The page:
Ren (Kevin Bacon) has moved with his mother from Chicago to Bomont, a small Midwestern town. He knows that he is in alien territory when he learns that Kurt Vonnegut's Slaughterhouse Five may be removed from the high school library and that listening to rock music and dancing have been banned by the conservative town council. When Ren beats out the town bully, Chuck (Jim Youngs) in a rural version of chicken played with tractors, he wins the respect of Willard (Chris Penn) and other classmates who rally around his standard of individuality.

He soon discovers, however, that his ideas of what teenagers should do are in sharp contrast with the dictates of the Rev. Shaw Moore (John Lithgow), a very influential preacher who blames music and dancing for the tragic automobile death of his son years earlier. His daughter Ariel (Lori Singer), quite a "hellraiser" in her own right, ditches her boyfriend Chuck and teams up with Ren. Along with other members of the senior class, they petition the town council to allow them to have a dance. The dramatic high point of the story comes when Ren presents Scriptural proof from Psalm 149 and the story of David that dancing can be a form of prayer and a celebration of life. This leads the film into an up-tempo finale.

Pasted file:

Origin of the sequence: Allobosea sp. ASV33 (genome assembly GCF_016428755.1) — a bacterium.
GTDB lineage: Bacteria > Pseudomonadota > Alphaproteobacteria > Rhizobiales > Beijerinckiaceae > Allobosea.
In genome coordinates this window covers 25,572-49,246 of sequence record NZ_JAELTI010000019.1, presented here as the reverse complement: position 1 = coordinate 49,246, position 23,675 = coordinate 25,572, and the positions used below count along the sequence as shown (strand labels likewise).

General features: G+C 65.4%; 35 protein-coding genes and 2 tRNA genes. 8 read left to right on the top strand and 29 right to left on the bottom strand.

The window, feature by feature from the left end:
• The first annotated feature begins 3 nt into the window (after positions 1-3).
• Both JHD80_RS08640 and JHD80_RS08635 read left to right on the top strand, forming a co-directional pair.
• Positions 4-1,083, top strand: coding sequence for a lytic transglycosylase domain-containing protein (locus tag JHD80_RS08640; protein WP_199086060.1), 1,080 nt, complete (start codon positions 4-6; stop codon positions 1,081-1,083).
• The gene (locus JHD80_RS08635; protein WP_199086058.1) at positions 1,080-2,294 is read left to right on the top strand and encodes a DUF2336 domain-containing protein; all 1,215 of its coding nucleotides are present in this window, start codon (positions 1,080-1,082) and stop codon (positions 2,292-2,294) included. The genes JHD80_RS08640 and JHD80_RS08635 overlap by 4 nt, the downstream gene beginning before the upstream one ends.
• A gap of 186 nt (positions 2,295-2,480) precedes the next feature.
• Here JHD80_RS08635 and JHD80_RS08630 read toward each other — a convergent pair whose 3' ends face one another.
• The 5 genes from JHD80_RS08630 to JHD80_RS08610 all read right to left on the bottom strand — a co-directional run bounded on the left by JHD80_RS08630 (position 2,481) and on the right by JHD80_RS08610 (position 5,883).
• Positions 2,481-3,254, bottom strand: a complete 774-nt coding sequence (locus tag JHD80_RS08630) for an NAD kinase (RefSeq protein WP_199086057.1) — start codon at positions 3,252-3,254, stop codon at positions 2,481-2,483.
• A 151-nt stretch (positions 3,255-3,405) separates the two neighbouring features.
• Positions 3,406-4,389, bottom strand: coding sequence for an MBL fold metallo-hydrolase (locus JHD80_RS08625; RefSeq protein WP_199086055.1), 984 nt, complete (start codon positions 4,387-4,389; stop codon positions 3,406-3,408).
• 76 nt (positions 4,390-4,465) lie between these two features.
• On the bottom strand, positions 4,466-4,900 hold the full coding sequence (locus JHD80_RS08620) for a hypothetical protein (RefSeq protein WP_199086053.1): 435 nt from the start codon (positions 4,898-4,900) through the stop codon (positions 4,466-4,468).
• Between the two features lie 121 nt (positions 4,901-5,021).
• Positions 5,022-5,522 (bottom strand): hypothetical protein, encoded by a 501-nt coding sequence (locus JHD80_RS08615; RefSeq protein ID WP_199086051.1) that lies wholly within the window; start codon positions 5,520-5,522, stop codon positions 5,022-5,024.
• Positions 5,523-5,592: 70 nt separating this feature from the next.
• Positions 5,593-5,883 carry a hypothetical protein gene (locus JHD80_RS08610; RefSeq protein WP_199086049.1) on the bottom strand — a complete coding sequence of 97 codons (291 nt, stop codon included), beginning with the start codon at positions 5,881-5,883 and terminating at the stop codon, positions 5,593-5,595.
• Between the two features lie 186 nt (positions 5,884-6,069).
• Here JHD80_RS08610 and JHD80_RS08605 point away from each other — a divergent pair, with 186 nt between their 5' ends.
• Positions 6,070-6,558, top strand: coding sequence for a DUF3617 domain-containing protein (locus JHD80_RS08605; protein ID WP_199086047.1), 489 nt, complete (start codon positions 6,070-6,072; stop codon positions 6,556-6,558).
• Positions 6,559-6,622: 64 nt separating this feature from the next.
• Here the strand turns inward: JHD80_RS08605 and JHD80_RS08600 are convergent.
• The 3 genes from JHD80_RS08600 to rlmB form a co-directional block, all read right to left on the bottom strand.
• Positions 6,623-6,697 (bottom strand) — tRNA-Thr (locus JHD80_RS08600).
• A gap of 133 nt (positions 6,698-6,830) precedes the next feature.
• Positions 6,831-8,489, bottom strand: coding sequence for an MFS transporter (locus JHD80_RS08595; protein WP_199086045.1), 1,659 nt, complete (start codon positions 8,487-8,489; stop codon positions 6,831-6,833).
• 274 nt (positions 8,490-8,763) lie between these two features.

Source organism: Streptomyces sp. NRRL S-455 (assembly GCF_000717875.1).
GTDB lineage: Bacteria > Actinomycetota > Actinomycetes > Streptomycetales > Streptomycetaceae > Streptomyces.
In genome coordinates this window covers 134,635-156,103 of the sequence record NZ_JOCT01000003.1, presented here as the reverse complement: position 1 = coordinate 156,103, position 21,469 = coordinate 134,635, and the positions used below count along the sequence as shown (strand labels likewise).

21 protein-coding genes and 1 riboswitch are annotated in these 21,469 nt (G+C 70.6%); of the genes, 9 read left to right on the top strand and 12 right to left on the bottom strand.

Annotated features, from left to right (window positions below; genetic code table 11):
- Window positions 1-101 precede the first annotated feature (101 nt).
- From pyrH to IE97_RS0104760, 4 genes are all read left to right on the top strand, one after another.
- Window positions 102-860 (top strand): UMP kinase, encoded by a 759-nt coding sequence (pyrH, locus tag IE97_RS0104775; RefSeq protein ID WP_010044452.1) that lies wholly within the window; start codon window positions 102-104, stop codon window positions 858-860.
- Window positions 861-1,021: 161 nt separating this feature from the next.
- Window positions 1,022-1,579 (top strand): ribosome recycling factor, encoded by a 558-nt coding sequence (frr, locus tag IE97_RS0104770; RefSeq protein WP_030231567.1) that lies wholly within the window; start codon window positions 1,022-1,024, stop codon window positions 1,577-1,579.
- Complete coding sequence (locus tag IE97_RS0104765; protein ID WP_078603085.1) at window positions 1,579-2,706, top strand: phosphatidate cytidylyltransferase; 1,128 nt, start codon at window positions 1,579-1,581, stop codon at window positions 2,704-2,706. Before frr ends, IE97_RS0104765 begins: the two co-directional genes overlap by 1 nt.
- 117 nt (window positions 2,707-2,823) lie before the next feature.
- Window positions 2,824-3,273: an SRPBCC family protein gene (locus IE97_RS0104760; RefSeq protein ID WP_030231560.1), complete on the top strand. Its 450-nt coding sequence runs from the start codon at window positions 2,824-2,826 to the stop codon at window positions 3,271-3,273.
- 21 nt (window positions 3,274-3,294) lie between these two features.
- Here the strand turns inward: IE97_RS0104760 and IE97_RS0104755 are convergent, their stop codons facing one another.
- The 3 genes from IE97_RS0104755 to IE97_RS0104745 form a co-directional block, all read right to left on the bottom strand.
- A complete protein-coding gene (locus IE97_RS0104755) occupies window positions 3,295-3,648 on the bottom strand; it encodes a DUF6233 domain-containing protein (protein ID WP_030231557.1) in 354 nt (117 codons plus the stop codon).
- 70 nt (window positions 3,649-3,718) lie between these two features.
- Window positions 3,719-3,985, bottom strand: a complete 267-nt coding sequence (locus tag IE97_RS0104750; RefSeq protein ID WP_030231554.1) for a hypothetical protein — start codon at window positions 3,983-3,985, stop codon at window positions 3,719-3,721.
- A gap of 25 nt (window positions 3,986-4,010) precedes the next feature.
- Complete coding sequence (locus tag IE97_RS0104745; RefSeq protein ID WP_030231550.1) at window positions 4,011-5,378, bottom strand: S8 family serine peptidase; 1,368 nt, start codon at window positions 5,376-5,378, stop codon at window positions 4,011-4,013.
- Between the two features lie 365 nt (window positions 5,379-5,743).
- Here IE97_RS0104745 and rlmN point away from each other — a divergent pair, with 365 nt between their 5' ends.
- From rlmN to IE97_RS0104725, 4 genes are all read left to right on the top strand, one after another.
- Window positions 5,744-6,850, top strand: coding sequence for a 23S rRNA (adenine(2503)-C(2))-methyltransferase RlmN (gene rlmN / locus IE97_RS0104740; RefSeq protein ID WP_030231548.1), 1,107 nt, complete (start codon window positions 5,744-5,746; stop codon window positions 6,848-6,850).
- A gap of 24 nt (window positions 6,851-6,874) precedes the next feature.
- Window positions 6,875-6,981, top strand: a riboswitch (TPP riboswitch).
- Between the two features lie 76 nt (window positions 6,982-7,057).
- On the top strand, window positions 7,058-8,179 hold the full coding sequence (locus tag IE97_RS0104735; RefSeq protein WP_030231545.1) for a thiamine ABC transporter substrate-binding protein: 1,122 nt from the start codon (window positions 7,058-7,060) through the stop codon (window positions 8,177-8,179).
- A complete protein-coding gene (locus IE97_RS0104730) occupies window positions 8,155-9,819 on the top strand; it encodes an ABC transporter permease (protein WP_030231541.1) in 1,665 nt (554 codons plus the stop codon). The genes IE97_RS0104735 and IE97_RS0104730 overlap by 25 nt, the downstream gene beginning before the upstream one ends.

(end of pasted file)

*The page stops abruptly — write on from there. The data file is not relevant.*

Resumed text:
As a social document, Footloose presents a convincing portrait of the religiously inspired conservatism and censorship that has stifled many American communities. Instead of making the minister into a caricature, however, screenwriter Dean Pitchford has created a refreshingly vulnerable human being capable of repentance and renewal.

Footloose, directed by Herbert Ross, has something for all age groups: a message that love and respect for young people begins where censorship and manipulation end. Equally on target is the celebration of youthful vitality which can and should find its outlet in music and dance. The lively rock soundtrack contains selections by Kenny Loggins, Jim Steinman, Bonnie Tyler, Deniece Williams, Eric Carmen, Sammy Hagar, and others.

This Special Collector's Edition of Footloose contains commentary by Kevin Bacon, producer Craig Zadan, writer Dean Pitchford; several pieces on the movie as a modern musical; the theatrical trailer, and more.